Kalanchoe Sexangularis: An Essential Care Guide

Kalanchoe is a genus of succulent flowering plants that is among the Crassulaceae family. It is native to Madagascar and is a popular option for indoor gardening. Kalanchoe plants are known for their low-maintenance requirements and resilience, making them a fairly easy choice for newbies or busy home gardeners.

Not only do they purify the air by absorbing carbon dioxide and releasing oxygen, but they also remove toxins from the air. In this post, we will check out the fundamentals of Kalanchoe Sexangularis plant care, including light, water, temperature, and soil needs. We will also discuss some tricks and tips for keeping your Kalanchoe healthy and happy.

Kalanchoe Sexangularis
Kalanchoe Sexangularis

How To Identify a Healthy Kalanchoe Sexangularis Plant

Healthy Kalanchoe Sexangularis plants should have strong stems and vibrant green leaves. They should also show signs of new growth and be firm and not wilting or drooping. You should look for new leaves at the top of the stem or along the sides of the plant.

Keeping the soil moist but not overly saturated is important, as well as keeping the leaves glossy and free of browning or discoloration. Ensure you don’t over-compact the soil and have adequate drainage if the plant is in a pot.

Kalanchoe SexangularisCare Basics

Proper Light

It’s best to provide Kalanchoe Sexangularis with a few hours of morning sun or bright, indirect light throughout the day. They can also tolerate some shade, but they may not flower as profusely in low-light conditions.

It’s important to pay attention to the lighting conditions in your home and adjust the placement of your kalanchoe plant accordingly. The plant may be getting too little light if the leaves turn yellow or become leggy, but too much direct sunlight may cause the leaves to become scorched or pale.


Kalanchoe Sexangularis prefers to be watered only when the soil becomes dry to the touch. Overwatering can be a common issue with these plants, as if they sit in wet soil for too long, their roots can rot. Allowing the soil to dry out slightly between waterings can help prevent overwatering.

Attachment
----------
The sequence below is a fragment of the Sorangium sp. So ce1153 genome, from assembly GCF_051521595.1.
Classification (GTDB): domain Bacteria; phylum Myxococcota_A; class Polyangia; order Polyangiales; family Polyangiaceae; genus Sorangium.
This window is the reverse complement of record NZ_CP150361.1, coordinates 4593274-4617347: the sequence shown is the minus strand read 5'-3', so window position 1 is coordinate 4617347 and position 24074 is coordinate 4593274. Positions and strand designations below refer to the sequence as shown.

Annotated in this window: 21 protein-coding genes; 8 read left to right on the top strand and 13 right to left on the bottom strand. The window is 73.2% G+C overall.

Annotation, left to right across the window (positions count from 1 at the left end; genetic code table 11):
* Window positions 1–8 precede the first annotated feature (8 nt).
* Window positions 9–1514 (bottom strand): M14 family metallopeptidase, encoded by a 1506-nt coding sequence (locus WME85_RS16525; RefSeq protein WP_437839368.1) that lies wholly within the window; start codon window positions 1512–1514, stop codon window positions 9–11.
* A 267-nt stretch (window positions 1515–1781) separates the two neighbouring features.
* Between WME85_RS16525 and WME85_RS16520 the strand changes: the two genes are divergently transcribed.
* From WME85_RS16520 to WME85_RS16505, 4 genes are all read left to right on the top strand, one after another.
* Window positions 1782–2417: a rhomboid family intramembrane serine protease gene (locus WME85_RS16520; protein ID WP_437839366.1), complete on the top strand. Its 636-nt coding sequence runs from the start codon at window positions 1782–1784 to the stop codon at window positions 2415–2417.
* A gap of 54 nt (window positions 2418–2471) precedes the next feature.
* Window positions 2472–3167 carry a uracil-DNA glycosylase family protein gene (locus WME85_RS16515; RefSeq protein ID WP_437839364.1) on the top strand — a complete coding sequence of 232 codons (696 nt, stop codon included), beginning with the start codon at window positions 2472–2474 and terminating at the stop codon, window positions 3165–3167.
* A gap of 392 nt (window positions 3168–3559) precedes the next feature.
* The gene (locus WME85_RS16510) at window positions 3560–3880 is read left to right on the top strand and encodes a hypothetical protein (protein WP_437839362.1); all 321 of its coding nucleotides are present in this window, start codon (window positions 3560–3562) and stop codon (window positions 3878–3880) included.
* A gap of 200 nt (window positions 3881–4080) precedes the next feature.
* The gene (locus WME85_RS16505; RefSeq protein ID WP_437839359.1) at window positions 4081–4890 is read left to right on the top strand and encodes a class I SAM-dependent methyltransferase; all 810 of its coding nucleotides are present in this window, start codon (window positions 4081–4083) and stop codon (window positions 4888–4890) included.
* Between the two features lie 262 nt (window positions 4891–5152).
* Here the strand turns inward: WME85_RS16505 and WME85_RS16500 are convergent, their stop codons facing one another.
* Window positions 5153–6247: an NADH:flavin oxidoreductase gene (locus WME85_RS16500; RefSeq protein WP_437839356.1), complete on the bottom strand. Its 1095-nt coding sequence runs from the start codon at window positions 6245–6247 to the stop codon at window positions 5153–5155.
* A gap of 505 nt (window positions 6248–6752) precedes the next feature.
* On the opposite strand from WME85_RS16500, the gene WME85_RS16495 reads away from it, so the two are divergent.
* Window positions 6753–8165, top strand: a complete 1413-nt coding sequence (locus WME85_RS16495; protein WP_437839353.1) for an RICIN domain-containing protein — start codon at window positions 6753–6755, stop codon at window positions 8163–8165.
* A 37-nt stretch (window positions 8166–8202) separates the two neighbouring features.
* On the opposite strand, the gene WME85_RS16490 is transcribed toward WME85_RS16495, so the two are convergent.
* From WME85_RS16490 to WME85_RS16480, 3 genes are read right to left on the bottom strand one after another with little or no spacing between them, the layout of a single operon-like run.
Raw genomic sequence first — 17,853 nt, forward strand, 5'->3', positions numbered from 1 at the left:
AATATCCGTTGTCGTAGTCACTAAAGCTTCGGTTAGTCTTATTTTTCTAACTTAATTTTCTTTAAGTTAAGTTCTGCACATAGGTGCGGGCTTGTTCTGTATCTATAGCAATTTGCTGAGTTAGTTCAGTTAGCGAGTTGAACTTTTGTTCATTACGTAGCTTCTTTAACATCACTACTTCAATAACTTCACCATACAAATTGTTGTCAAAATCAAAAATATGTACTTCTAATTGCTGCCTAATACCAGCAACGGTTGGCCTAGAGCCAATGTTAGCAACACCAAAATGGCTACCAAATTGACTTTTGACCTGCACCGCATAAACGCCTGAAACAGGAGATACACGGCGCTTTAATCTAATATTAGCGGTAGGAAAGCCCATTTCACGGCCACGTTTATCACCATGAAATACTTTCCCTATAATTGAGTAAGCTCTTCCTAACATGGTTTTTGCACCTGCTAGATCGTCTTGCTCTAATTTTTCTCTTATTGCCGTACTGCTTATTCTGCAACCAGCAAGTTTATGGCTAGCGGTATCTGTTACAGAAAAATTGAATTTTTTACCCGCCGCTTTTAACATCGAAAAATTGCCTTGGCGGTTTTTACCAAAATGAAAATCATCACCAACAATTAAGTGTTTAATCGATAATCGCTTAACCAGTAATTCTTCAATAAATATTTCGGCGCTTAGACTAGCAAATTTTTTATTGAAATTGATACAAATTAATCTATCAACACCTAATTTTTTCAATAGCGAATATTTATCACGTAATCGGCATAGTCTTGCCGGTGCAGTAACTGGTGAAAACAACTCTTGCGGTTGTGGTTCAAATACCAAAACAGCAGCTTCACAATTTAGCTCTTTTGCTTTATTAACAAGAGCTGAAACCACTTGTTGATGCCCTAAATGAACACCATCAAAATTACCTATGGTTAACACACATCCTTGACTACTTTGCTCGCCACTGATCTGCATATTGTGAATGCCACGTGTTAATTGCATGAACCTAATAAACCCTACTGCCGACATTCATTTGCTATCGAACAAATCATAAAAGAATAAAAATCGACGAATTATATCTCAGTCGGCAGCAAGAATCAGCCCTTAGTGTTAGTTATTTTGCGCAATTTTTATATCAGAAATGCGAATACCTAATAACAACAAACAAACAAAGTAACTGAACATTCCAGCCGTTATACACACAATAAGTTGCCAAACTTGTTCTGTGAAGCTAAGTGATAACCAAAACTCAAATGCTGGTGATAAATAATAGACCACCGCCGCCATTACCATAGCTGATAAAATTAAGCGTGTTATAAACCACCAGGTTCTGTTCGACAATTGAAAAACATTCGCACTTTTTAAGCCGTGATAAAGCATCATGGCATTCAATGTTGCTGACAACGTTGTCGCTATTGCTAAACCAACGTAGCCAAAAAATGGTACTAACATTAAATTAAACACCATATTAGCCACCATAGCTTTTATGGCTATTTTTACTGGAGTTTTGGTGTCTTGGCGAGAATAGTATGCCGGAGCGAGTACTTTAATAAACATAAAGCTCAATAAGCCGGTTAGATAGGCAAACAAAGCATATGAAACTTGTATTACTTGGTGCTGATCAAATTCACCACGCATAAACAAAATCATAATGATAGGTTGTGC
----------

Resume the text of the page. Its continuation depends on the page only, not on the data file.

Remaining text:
Water your kalanchoe plant at least once a week or whenever the top inch of the soil feels dry. Before watering, insert your finger about an inch into the soil to check the moisture level. When the soil feels dry at this depth, it’s time to water. If it feels moist, you may want to wait a few more days before watering again.

A kalanchoe plant needs to be watered regularly as well. It is possible for a plant to wilt or lose its flowers if the soil becomes completely dry between waterings. A properly watered plant will, however, be able to thrive and grow healthy.

Besides watering your kalanchoe plant, misting it occasionally to keep the leaves hydrated and increase humidity is also a good idea. In dry or air-conditioned environments, this is especially important. Do not water the flowers of the plant too much since they are susceptible to rot.

Temperature and Humidity

These plants are relatively tolerant of low humidity levels, between 40-50%, but will thrive in environments with higher humidity levels. Kalanchoe prefers temperatures between 60-85°F (15-29°C) and cannot tolerate frost.

The Kalanchoe Sexangularis should be kept in well-ventilated areas with good air circulation to prevent excessive moisture buildup. This will reduce the risk of fungal diseases. The leaves can be misted periodically or a humidity tray placed under a plant if the air in your home is particularly dry.

If you need to move your kalanchoe plant, be sure to do so gradually so it can adjust to the new environment. Avoid exposing it to drafts or sudden changes in temperature within the house.


The Kalanchoe Sexangularis does not require frequent fertilizing and does not require much maintenance. During the growing season, you can fertilize your Kalanchoe plants every two to four weeks with a balanced, water-soluble fertilizer. They prefer well-draining soil and thrive in soil rich in organic matter.

Ensure that the fertilizer is diluted according to the package instructions to prevent overfertilization. Kalanchoe plants enter a dormant period during the winter months and do not need as much nutrition, so it is a good idea to stop fertilizing them during this time.

What Is The Best Location For Your Sexangularis Plant?

A south or west-facing window is generally a good spot for a Kalanchoe Sexangularis, as it will receive plenty of light without being subjected to the intense midday sun. It is also important to ensure that the plant has good air circulation and is not placed in a location where it will be subjected to drafts or sudden temperature fluctuations.

A Beginner’s Guide to Pruning and Trimming Kalanchoe Plants

Pruning is a helpful technique for maintaining the health and appearance of the Kalanchoe Sexangularis. Here are some basic tips for pruning: